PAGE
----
Life Sciences industry generates $ 10 billion worth trade: FICCI report

As per the latest Federation of Indian Chambers of Commerce and Industry (FICCI) report on Indian life sciences industry, the failure to address the pending issues could pull down the growth rate by 8-10 percent

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Health minister, Mr J P Nadda addressing the delegates at

Union health and family welfare minister, Mr J P Nadda released the FICCI knowledge paper titled "Indian Life Sciences: Vision 2030, Expanding Global Relevance and Driving Domestic Access" at Lifesciences Conference 2015, organized by FICCI in New Delhi on June.

As per report, the Indian life sciences industry is now the third-largest contributor to reducing India's merchandise trade deficit. The industry generates around USD 10 billion of trade surplus every year, allowing it to neutralize around 4 to 5 per cent of total energy imports for India In addition, it also generates jobs and self-employment for around 2.5 million people.

In pharmaceuticals, India is now the eighth largest country by value globally with one of the highest growth rates. It is strongly positioned in key overseas markets like USA. In clinical trials, India continues to be one of the top 15 destinations globally. Significantly, Indian drugs are available at affordable prices as compared to global markets. Further, India is the primary supplier of essential medicines for numerous diseases, helping save millions of lives globally.

Indian medicine industry has also built strong value chain capabilities. In manufacturing, India continues to have the highest number of FDA-approved formulation plants outside the US. In R&D and regulatory, Indian industry has accounted for 32 per cent of the ANDA filings last year, second only to the US at 44 percent.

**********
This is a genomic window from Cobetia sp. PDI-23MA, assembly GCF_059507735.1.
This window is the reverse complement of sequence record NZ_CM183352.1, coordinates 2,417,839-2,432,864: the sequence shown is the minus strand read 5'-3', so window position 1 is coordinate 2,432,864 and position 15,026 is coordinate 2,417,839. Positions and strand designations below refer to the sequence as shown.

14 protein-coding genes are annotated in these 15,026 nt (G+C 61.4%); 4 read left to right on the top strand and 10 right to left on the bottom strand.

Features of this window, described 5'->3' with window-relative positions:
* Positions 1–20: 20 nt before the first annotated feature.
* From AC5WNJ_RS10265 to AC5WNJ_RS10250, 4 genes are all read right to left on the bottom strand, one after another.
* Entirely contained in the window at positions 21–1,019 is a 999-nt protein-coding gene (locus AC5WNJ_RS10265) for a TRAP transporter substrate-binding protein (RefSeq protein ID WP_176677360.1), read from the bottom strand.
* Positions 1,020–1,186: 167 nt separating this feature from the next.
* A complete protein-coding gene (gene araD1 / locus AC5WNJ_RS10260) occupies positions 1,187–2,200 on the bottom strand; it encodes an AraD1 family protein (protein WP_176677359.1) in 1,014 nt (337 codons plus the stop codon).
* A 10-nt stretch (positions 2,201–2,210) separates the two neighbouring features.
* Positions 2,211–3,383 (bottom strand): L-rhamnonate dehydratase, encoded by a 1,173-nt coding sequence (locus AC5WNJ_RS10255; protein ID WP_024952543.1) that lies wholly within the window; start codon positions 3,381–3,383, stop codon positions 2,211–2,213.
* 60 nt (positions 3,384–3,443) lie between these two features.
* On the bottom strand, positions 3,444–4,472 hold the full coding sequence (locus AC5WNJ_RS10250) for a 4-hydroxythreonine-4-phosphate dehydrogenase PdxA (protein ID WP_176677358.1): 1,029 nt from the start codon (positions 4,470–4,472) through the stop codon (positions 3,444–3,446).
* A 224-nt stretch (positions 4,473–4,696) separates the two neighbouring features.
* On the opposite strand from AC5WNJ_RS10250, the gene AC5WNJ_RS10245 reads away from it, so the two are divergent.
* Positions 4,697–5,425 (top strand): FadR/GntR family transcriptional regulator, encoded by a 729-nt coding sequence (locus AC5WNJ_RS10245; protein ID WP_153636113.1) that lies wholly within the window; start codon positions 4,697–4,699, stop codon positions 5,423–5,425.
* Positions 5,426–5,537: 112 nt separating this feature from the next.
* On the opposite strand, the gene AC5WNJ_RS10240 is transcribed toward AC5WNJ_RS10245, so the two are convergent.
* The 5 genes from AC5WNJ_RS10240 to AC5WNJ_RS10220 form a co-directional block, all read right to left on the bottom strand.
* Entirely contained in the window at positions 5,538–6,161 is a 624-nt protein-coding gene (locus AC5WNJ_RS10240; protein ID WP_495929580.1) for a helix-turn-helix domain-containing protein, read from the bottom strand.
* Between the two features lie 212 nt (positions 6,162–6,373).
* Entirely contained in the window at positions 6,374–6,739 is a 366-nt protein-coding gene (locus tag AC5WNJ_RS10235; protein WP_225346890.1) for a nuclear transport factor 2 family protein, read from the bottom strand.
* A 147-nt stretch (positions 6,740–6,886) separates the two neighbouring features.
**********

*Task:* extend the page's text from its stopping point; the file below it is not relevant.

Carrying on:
However, under changing market dynamics the road ahead for the industry is challenging. Margins continue to be under pressure, driven by customer consolidation in developed markets and evolving regulations in few emerging markets. Cost position is under threat with new entrants in and Indian players are facing an increasing number of quality issues, affecting its supply reliability. Gaps in the industry's competitive ability have a considerable impact on the industry's ability to sustain its future growth. India's position in the innovation space continues to be nascent given that innovation could represent the next wave of growth for the industry.

FICCI's estimates indicate that failing to address these issues could pull the growth rate down to 8 to 10 per cent over the coming years, also impacting the ability to serve the local market and maintaining its global position. It is, therefore, important for the industry and the government to come together and align on a common vision to help the industry unlocking its full potential.

Vision 2030 builds on the successful trajectory of the Indian life sciences industry. It lays out the path forward to unlock the industry's true potential. This can become a reality if all the stakeholders collaborate and build on the strengths.

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